Salsa isn’t one of those dances you do with a bunch of tipsy girlfriends while a group of comatose guys look on. And it’s not one of those dances where girls do all the wiggling and men lend a helping hand. The guys I’m looking at are into every bump and grind. “They’re not being forced by the women at all,” I shout, “just look at them!”
I know I’m gushing, but, but, but . . .
This is exactly how I’m talking to Ray as we stand plastered against a wall in a salsa club in Havana. We’re at Casa de la Musica with a slew of young Cubans, old Cubans, a combustible mix of hips just short of dislocation, shoulders heaving, derrieres swinging, steam rising and if I explain any more you will faint like from your first kiss.
“I can’t believe what’s going on here Ray, look, look, look . . .”
The couples are spinning so fast, we’re afraid of being trapped like fruit in a blender. My husband is a willing dancer, but salsa, not so much. Me neither. I’m hoping if we watch first, fueled by a sense of what happens in Cuba stays in Cuba, we’ll both have the guts to join in because did I mention it’s not just the women who are making a case for a category 5 hurricane triggering a volcanic eruption but the men too.
Especially one guy maybe 6’2”dressed in pure white, with deep black Rasta braids down his sharp, muscled back. He’s smiling, he’s rocking his rump, he’s pulling his girl close in, their eyes are locked. A real cool dude. I see Ray staring at him thinking maybe if this he-man can do it, maybe he too can loosen his joints, discover his Latin lover, and finally find his true macho mojo. I see his brain sloshing in his head like jiggling bottoms.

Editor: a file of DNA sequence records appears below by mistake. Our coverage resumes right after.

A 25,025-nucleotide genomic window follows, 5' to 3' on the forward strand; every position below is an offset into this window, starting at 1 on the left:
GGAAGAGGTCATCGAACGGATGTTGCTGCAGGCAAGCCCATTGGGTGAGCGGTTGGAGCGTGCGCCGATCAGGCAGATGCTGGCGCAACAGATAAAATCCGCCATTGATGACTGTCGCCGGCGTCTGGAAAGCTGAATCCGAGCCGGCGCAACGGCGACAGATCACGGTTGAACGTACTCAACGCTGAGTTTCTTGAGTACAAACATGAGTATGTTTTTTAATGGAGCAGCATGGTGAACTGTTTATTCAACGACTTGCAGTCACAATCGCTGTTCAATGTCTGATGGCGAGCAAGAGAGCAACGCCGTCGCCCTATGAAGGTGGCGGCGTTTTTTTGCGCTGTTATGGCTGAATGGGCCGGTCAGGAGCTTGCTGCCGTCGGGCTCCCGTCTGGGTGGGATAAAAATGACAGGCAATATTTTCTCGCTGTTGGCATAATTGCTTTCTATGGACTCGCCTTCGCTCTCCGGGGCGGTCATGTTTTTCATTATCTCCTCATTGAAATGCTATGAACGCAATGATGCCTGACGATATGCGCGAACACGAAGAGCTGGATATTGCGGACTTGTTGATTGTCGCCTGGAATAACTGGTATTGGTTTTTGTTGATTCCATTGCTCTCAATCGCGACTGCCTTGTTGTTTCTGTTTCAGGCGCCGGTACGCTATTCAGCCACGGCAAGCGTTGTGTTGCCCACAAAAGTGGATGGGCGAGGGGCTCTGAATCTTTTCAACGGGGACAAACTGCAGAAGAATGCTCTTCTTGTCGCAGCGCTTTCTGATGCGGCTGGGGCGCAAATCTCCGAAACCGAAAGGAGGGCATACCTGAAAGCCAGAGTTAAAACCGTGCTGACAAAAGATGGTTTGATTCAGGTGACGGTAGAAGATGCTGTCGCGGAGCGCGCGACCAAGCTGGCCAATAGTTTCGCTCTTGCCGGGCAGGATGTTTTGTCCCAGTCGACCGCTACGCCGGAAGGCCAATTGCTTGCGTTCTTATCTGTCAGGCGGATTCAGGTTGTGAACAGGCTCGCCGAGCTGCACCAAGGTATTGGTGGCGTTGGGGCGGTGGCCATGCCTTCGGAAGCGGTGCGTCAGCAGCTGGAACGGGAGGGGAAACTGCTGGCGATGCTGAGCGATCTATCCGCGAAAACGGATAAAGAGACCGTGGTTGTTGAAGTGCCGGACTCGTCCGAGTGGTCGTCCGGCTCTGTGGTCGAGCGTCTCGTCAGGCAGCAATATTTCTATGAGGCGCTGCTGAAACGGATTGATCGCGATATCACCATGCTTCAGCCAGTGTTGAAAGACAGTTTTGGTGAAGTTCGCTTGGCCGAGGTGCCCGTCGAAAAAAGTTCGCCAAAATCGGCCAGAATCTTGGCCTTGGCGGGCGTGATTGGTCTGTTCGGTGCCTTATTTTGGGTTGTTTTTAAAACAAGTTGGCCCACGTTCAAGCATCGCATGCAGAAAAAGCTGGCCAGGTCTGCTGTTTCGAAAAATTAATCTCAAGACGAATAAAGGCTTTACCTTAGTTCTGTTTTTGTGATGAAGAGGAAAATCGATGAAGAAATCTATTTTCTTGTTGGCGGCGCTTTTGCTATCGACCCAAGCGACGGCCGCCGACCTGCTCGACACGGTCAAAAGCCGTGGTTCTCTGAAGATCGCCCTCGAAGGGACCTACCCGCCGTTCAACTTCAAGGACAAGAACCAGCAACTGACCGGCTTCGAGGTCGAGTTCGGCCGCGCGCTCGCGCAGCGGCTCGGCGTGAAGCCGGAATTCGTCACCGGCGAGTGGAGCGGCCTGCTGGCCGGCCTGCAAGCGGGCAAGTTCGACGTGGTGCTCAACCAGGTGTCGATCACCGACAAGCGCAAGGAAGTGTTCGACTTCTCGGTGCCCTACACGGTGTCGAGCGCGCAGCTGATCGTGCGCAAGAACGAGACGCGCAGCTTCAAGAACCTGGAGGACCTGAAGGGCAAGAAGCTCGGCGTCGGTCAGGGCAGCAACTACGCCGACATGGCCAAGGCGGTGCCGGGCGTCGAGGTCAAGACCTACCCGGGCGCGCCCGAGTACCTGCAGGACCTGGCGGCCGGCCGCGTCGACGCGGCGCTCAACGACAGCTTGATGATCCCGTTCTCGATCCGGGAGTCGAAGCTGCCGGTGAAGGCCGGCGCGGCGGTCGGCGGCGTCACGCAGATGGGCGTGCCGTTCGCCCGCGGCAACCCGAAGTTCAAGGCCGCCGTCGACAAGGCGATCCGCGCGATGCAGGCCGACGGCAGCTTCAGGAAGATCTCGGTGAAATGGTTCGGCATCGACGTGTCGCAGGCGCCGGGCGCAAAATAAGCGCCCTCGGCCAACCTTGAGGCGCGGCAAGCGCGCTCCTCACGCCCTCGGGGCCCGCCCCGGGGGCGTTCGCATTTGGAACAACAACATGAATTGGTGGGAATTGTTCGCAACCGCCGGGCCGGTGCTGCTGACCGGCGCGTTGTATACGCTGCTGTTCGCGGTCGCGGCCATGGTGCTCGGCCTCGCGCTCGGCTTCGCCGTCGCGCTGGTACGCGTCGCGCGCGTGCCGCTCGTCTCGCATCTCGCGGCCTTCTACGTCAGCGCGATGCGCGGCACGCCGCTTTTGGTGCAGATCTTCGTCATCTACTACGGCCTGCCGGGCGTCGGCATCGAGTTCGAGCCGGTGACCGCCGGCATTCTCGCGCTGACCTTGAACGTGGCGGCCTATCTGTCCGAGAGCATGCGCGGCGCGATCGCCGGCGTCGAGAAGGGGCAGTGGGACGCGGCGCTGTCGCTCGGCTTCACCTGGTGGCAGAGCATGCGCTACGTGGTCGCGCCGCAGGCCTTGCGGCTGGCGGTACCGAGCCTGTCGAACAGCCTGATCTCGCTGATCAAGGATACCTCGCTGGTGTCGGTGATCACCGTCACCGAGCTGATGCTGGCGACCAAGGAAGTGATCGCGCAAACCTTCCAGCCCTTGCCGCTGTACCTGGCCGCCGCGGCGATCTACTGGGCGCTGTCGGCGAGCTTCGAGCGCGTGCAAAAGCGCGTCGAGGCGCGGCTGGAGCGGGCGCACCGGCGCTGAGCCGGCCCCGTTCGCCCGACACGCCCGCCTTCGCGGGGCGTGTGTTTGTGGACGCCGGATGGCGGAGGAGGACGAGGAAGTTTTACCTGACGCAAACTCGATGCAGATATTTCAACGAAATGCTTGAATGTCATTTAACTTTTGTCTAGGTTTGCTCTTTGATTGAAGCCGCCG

“Don’t worry,“ I say. “These people were weaned on salsa. We come from the land that invented foxtrot. If we get in there, we’ll embarrass ourselves, our families, our country, our generation. Even I don’t think we can do it.”
We survive a good couple of hours near our wall, too scared to sip our rum drinks and topple over. There’s so much aphrodisiac in the air.
“Come on,” I say. “Let’s yank our hips out of their sockets, clean out the lard, and reinsert them with all new parts while we still have the chance. We can’t pass this up.”
But, we do.
Fortunately, we find ourselves later at a nightclub filled with tourists; they can’t salsa either. There’s a teacher, Juan, a tight, cute vibrating thing like Jello in black silk. He draws me in, turns me, twirls me, jerks me close, whispers “you’re a good dancer.” Ray ruins the moment, I mean, suddenly shows up.
“You must learn three basic steps before you do anything fancy,” instructs Juan. “This is not what I bargained for,” drones Ray, noticing the whole room is watching.
“Let ‘em watch,” I declare. “Real men do salsa.”
“Quick-quick-slow . . .” says Juan, teaching the basic I-2-3 count for front to back, side to side, and cross back steps. “Salsa is explosive, let’s go, move those hips, quick-quick-slow . . . “
“Bad salsa,” he suddenly moans, pointing to Ray’s feet. “He doesn’t really mean bad,” I murmur, “it’s just the language issue. Probably he means horrible, which sounds so much better in Spanish. Or-ee-blay.” Ray sighs.
“Remember the dude in white,” I add, “how cool was he?”
Something shifts, or maybe it’s the rum. As the music swirls around us, Ray gathers his own seismic force. We are moving faster. Bad salsa, for a fraction of a second -- a barely perceptible moment -- turns into good, hot, spicy salsa. Our eyes lock, and horrible turns into or-ee-blay turns into dude! And the room fades away . . .
May 12, 2017